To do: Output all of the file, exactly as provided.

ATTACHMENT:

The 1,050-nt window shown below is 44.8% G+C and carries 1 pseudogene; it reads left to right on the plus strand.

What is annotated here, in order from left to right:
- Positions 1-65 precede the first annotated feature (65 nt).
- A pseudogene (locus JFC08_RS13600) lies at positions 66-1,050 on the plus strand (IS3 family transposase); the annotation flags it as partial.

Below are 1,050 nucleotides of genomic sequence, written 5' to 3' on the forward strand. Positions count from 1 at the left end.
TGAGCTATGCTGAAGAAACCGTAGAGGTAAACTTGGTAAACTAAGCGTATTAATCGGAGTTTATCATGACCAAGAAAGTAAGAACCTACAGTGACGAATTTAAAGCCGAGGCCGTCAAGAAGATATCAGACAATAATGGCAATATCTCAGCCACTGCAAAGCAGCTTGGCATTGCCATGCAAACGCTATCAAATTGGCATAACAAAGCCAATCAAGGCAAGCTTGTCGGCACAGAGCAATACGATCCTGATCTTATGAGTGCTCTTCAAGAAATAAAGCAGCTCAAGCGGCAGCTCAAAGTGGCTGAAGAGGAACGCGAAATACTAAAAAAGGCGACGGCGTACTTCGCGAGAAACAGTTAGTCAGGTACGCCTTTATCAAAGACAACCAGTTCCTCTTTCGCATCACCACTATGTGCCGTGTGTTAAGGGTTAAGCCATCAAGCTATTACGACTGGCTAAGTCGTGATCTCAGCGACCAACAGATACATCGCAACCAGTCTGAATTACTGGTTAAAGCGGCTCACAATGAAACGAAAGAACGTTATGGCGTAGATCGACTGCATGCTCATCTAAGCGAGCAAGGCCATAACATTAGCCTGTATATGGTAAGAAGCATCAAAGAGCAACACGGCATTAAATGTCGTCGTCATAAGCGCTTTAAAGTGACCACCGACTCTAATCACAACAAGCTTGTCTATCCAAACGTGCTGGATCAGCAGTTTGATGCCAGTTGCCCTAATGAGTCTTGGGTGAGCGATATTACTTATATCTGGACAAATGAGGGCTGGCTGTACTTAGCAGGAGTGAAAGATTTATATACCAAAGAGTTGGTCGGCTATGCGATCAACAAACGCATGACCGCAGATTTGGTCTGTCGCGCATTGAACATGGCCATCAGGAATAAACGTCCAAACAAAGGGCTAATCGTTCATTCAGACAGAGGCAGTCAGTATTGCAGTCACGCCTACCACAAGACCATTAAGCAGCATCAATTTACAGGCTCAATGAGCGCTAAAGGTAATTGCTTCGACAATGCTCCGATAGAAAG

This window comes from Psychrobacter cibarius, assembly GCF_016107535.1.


The 1,050-nt window shown below is 44.8% G+C and carries 1 pseudogene; it reads left to right on the plus strand.

What is annotated here, in order from left to right:
- Positions 1-65 precede the first annotated feature (65 nt).
- A pseudogene (locus JFC08_RS13600) lies at positions 66-1,050 on the plus strand (IS3 family transposase); the annotation flags it as partial.

Below are 1,050 nucleotides of genomic sequence, written 5' to 3' on the forward strand. Positions count from 1 at the left end.
TGAGCTATGCTGAAGAAACCGTAGAGGTAAACTTGGTAAACTAAGCGTATTAATCGGAGTTTATCATGACCAAGAAAGTAAGAACCTACAGTGACGAATTTAAAGCCGAGGCCGTCAAGAAGATATCAGACAATAATGGCAATATCTCAGCCACTGCAAAGCAGCTTGGCATTGCCATGCAAACGCTATCAAATTGGCATAACAAAGCCAATCAAGGCAAGCTTGTCGGCACAGAGCAATACGATCCTGATCTTATGAGTGCTCTTCAAGAAATAAAGCAGCTCAAGCGGCAGCTCAAAGTGGCTGAAGAGGAACGCGAAATACTAAAAAAGGCGACGGCGTACTTCGCGAGAAACAGTTAGTCAGGTACGCCTTTATCAAAGACAACCAGTTCCTCTTTCGCATCACCACTATGTGCCGTGTGTTAAGGGTTAAGCCATCAAGCTATTACGACTGGCTAAGTCGTGATCTCAGCGACCAACAGATACATCGCAACCAGTCTGAATTACTGGTTAAAGCGGCTCACAATGAAACGAAAGAACGTTATGGCGTAGATCGACTGCATGCTCATCTAAGCGAGCAAGGCCATAACATTAGCCTGTATATGGTAAGAAGCATCAAAGAGCAACACGGCATTAAATGTCGTCGTCATAAGCGCTTTAAAGTGACCACCGACTCTAATCACAACAAGCTTGTCTATCCAAACGTGCTGGATCAGCAGTTTGATGCCAGTTGCCCTAATGAGTCTTGGGTGAGCGATATTACTTATATCTGGACAAATGAGGGCTGGCTGTACTTAGCAGGAGTGAAAGATTTATATACCAAAGAGTTGGTCGGCTATGCGATCAACAAACGCATGACCGCAGATTTGGTCTGTCGCGCATTGAACATGGCCATCAGGAATAAACGTCCAAACAAAGGGCTAATCGTTCATTCAGACAGAGGCAGTCAGTATTGCAGTCACGCCTACCACAAGACCATTAAGCAGCATCAATTTACAGGCTCAATGAGCGCTAAAGGTAATTGCTTCGACAATGCTCCGATAGAAAG

This window comes from Psychrobacter cibarius, assembly GCF_016107535.1.